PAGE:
Zero-Day Export Regulation Proposal Released for Public Comment

Monday, June 01, 2015

Anthony M. Freed

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The U.S. Department of Commerce’s Bureau of Industry and Security (BIS) has released the proposal for regulatory control of the export of malware and zero-day exploits for a sixty-day public comment period, and the reaction from the security community and other interested parties is already definitively negative.

The proposal would make new listings from 2013 of controlled items in the Wassenaar Arrangement (WA) on Export Controls for Conventional Arms and Dual-Use Goods and Technologies part of U.S. law.

“The Bureau of Industry and Security (BIS) proposes to implement the agreements by the Wassenaar Arrangement (WA) at the Plenary meeting in December 2013 with regard to systems, equipment or components specially designed for the generation, operation or delivery of, or communication with, intrusion software; software specially designed or modified for the development or production of such systems, equipment or components; software specially designed for the generation, operation or delivery of, or communication with, intrusion software; technology required for the development of intrusion software; Internet Protocol (IP) network communications surveillance systems or equipment and test, inspection, production equipment, specially designed components therefor, and development and production software and technology therefore,” the proposal states.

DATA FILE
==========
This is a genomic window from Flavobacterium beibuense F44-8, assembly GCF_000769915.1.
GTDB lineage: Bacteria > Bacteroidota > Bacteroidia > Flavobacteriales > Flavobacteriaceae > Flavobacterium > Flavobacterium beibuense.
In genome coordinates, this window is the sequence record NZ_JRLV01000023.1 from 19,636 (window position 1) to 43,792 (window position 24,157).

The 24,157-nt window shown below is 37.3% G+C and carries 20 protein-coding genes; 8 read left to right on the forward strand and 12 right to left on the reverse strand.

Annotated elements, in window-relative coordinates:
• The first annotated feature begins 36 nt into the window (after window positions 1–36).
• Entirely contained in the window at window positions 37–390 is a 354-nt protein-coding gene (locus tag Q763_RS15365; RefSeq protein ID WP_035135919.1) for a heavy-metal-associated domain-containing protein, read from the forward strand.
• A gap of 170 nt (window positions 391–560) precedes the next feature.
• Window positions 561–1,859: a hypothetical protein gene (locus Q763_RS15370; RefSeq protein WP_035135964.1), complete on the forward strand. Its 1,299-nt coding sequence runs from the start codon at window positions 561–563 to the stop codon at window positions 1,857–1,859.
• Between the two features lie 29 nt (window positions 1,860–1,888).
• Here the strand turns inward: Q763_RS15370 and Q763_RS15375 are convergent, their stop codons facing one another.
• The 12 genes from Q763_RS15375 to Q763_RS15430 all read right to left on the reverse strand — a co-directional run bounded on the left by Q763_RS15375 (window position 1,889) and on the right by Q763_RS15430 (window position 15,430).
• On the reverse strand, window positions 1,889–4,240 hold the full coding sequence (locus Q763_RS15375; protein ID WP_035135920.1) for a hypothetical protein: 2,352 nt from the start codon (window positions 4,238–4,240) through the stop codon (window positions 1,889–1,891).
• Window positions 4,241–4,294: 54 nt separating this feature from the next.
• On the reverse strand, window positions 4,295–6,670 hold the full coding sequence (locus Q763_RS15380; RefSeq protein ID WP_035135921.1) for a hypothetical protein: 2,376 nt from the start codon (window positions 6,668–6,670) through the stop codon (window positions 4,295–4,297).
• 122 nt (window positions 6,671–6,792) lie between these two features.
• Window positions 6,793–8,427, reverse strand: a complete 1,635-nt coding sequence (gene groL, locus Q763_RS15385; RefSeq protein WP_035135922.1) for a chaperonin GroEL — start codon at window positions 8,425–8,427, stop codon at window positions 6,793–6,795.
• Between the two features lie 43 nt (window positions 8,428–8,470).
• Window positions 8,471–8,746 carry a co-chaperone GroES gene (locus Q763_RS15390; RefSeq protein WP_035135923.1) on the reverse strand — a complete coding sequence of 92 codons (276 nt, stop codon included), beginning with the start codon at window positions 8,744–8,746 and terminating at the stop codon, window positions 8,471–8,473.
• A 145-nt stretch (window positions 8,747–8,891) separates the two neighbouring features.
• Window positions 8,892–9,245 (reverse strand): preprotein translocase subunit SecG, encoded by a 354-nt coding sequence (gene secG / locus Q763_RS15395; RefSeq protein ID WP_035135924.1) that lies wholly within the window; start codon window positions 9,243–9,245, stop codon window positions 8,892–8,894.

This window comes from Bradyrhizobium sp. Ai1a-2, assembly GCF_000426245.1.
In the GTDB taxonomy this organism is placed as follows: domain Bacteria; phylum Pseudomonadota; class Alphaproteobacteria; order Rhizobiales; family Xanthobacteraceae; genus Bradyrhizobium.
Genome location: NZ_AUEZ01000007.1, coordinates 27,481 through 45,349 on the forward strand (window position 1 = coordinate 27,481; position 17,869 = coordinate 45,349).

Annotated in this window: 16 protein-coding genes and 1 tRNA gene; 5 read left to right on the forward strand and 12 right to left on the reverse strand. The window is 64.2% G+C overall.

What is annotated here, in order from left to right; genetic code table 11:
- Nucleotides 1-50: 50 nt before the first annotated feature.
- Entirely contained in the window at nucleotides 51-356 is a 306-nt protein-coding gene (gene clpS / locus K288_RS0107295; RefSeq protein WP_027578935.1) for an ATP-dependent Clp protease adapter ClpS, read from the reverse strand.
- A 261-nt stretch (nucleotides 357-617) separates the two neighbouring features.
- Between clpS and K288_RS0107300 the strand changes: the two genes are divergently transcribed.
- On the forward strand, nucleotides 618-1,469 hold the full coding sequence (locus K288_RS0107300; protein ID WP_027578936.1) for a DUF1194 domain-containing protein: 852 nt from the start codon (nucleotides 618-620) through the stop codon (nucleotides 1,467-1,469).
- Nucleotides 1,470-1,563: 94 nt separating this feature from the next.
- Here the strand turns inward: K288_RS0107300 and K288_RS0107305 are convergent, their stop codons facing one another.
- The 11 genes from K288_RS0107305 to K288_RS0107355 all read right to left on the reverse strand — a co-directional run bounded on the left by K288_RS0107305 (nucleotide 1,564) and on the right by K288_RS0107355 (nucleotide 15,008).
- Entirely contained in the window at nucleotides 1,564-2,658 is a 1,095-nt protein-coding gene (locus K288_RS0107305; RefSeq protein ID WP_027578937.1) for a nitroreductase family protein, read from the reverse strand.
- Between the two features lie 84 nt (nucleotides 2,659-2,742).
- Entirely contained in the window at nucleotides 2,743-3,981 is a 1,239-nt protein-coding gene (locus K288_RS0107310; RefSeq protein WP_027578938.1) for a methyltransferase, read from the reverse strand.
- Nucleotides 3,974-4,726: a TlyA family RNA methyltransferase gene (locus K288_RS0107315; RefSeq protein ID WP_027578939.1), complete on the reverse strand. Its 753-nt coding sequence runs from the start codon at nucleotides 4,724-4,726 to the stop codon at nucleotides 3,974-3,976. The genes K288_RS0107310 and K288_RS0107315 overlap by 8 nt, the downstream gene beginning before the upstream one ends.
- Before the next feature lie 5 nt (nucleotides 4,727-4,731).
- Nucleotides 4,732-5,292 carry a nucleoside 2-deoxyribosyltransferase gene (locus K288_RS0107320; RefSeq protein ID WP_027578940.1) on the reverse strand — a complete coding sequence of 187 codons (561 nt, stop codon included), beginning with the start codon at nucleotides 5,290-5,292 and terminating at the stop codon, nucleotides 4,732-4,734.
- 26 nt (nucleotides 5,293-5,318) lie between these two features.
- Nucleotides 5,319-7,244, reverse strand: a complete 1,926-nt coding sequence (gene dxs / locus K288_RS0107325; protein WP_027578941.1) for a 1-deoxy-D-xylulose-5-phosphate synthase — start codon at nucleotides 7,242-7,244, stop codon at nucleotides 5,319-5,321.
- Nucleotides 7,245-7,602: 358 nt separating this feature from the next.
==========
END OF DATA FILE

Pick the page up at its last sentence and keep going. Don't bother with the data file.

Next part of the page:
“BIS proposes a license requirement for the export, reexport, or transfer (in-country) of these cybersecurity items to all destinations, except Canada. Although these cybersecurity capabilities were not previously designated for export control, many of these items have been controlled for their “information security” functionality, including encryption and cryptanalysis.”

Critics say the proposal would be a blow to security efforts by hindering the advancement of penetration testing, bug bounty programs, and independent security research into vulnerabilities and associated exploits.

The intent to implement export controls on the the newly listed items in the WA has been likened to efforts in the 1990’s to regulate the the export of strong encryption mechanisms and limit the the distribution of PGP technology.

This was cross-posted from the Dark Matters blog.

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